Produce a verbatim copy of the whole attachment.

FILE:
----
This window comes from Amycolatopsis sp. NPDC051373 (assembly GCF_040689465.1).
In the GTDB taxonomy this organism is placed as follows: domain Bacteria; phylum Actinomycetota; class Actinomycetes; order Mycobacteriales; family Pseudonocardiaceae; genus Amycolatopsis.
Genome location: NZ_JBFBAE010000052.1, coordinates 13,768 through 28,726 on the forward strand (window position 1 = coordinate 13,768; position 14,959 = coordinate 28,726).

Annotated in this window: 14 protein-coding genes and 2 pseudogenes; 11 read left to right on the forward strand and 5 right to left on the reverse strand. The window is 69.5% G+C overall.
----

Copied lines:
This window comes from Amycolatopsis sp. NPDC051373 (assembly GCF_040689465.1).
In the GTDB taxonomy this organism is placed as follows: domain Bacteria; phylum Actinomycetota; class Actinomycetes; order Mycobacteriales; family Pseudonocardiaceae; genus Amycolatopsis.
Genome location: NZ_JBFBAE010000052.1, coordinates 13,768 through 28,726 on the forward strand (window position 1 = coordinate 13,768; position 14,959 = coordinate 28,726).

Annotated in this window: 14 protein-coding genes and 2 pseudogenes; 11 read left to right on the forward strand and 5 right to left on the reverse strand. The window is 69.5% G+C overall.